"Jaws" opened on June 20, 1975, and broke box-office records
The film launched director Steven Spielberg's career
Explore your favorite films from each decade: Watch CNN’s “The Movies” Sundays at 9 p.m. ET/PT.
It should have been a waterlogged disaster.
The shoot ran too long and over budget, the script was still being written as scenes were filmed, the young director woke up every day fearing he would get fired, and the mechanical shark built for the movie sank to the bottom of the ocean.
And yet, 40 years ago this summer, people lined up around the block and around the world to get scared silly by “Jaws,” widely seen as the first summer blockbuster.
A horror story wrapped in an adventure, the movie tapped into our deepest fears about what dangers lurk beneath the ocean’s surface. Some people told screenwriter Carl Gottlieb that the movie, about a giant shark terrorizing a summer resort town, even made them afraid to venture into swimming pools.
Yes, the fake shark looks a little cheesy now. But in 1975, long before computers could create any spectacle onscreen, it was plenty terrifying.
The movie overcame a troubled shoot to launch Steven Spielberg’s career as a master craftsman of popular entertainments. With its wide release and aggressive ad campaign, it also pioneered the current Hollywood model for how big-budget movies are springboarded into the market.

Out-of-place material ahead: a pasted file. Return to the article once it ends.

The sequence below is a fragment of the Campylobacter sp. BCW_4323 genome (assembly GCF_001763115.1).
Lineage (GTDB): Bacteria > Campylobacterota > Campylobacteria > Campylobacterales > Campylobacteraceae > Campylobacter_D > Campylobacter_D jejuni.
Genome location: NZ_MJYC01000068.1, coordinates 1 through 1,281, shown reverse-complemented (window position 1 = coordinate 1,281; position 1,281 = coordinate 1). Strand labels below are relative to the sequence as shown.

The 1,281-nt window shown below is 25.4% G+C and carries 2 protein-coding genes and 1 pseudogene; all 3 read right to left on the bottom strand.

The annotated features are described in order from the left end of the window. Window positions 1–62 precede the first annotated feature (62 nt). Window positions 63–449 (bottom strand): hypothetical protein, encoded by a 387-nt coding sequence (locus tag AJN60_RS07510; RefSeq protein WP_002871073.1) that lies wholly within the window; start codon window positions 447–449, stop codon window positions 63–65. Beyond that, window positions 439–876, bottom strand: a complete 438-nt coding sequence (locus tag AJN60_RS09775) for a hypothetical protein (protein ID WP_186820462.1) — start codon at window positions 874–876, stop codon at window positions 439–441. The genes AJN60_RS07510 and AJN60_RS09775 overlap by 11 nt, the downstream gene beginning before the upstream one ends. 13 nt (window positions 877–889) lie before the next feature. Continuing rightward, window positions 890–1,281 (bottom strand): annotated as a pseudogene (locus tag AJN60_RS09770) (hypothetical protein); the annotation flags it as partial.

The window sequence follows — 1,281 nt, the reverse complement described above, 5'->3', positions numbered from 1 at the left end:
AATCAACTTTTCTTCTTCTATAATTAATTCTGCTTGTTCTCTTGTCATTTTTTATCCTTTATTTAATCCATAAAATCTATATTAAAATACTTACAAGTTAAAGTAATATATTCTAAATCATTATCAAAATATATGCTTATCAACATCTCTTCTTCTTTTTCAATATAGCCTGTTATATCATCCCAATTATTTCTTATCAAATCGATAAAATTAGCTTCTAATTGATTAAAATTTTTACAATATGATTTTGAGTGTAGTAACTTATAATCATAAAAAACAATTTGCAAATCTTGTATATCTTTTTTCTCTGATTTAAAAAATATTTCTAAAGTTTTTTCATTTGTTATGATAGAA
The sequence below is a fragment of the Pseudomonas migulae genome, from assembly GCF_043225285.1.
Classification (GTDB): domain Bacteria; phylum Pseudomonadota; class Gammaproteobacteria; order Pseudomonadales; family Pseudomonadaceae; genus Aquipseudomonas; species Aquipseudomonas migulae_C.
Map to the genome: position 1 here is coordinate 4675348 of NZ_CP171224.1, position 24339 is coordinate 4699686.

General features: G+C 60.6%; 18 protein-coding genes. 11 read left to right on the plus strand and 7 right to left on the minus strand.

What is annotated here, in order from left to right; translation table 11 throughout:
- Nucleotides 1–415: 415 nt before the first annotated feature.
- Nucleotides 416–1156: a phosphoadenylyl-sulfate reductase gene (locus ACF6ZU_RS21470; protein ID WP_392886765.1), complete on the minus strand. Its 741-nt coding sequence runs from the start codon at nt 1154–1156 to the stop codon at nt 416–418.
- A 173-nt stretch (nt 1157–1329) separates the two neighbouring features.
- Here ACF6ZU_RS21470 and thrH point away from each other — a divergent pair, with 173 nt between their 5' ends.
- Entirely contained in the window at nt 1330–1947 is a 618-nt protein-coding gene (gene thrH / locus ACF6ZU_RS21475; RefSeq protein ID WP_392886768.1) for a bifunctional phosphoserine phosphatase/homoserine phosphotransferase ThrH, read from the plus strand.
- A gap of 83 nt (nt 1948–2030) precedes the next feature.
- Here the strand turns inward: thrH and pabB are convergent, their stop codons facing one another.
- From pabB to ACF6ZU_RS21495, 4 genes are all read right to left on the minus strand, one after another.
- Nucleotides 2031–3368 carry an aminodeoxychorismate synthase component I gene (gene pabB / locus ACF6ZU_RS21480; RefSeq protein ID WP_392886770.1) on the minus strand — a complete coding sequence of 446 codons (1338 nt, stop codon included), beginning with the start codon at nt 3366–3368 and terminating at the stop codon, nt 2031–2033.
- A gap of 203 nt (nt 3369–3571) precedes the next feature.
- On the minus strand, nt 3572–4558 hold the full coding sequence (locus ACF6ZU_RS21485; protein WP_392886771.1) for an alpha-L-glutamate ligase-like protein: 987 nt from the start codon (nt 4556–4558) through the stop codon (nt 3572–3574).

And it sparked a cultural fascination with sharks – especially great whites – that endures today in everything from IMAX documentaries to the “Sharknado” movies to the Discovery Channel’s annual Shark Week.
The original “Jaws” returned to select theaters nationwide on June 21 and 24, giving today’s moviegoers a rare chance to see it on the big screen. Which means that 40 years later, it’s still not safe to go back in the water.
Here’s a roundup of 21 salient and strange facts about the movie.
1. Spielberg, whose first film, “Duel,” was about a highway motorist being menaced by a mysterious tanker truck, was afraid of being typecast if he took the “Jaws” job. “Who wants to be known as a shark-and-truck director?” he complained.
2. None of the three main actors – Roy Scheider, Robert Shaw and Richard Dreyfuss – was the producers’ first choice for the parts. Robert Duvall and Charlton Heston were among those considered for Chief Brody, while Lee Marvin and Sterling Hayden were initially sought for Captain Quint, and Jeff Bridges was discussed for Matt Hooper, the marine biologist.
3. The movie’s script eliminated several subplots from Peter Benchley’s novel that Spielberg considered distracting, including an affair between Chief Brody’s wife, Ellen, and Hooper (Dreyfuss).
4. Location scouts considered filming locales across the United States but chose Martha’s Vineyard because they needed a summer beach resort town with a sheltered bay, manageable tides and shallow waters to make filming easier.
5. Although the movie is set in midsummer, producers began filming in early May 1974 to avoid an actors’ strike that was scheduled to begi